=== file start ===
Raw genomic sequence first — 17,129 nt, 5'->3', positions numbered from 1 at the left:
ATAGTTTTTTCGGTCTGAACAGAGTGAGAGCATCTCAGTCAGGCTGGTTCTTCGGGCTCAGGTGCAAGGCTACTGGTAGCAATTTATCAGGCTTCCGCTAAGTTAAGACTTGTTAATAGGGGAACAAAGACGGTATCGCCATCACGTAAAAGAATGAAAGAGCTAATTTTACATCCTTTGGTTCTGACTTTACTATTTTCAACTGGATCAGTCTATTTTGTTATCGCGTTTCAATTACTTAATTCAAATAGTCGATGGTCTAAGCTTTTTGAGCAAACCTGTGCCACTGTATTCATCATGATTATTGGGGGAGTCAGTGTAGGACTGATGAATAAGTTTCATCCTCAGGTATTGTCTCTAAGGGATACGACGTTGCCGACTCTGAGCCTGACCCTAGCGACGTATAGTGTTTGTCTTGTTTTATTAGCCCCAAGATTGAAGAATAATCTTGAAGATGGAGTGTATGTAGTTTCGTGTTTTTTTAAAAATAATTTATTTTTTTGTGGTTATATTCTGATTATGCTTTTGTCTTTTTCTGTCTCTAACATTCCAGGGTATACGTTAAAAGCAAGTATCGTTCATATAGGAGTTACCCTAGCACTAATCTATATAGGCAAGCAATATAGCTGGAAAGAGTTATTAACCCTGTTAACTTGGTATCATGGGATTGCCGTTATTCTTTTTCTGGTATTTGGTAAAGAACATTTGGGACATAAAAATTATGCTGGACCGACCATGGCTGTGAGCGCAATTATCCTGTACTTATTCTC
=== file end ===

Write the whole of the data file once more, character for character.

Raw genomic sequence first — 17,129 nt, 5'->3', positions numbered from 1 at the left:
ATAGTTTTTTCGGTCTGAACAGAGTGAGAGCATCTCAGTCAGGCTGGTTCTTCGGGCTCAGGTGCAAGGCTACTGGTAGCAATTTATCAGGCTTCCGCTAAGTTAAGACTTGTTAATAGGGGAACAAAGACGGTATCGCCATCACGTAAAAGAATGAAAGAGCTAATTTTACATCCTTTGGTTCTGACTTTACTATTTTCAACTGGATCAGTCTATTTTGTTATCGCGTTTCAATTACTTAATTCAAATAGTCGATGGTCTAAGCTTTTTGAGCAAACCTGTGCCACTGTATTCATCATGATTATTGGGGGAGTCAGTGTAGGACTGATGAATAAGTTTCATCCTCAGGTATTGTCTCTAAGGGATACGACGTTGCCGACTCTGAGCCTGACCCTAGCGACGTATAGTGTTTGTCTTGTTTTATTAGCCCCAAGATTGAAGAATAATCTTGAAGATGGAGTGTATGTAGTTTCGTGTTTTTTTAAAAATAATTTATTTTTTTGTGGTTATATTCTGATTATGCTTTTGTCTTTTTCTGTCTCTAACATTCCAGGGTATACGTTAAAAGCAAGTATCGTTCATATAGGAGTTACCCTAGCACTAATCTATATAGGCAAGCAATATAGCTGGAAAGAGTTATTAACCCTGTTAACTTGGTATCATGGGATTGCCGTTATTCTTTTTCTGGTATTTGGTAAAGAACATTTGGGACATAAAAATTATGCTGGACCGACCATGGCTGTGAGCGCAATTATCCTGTACTTATTCTC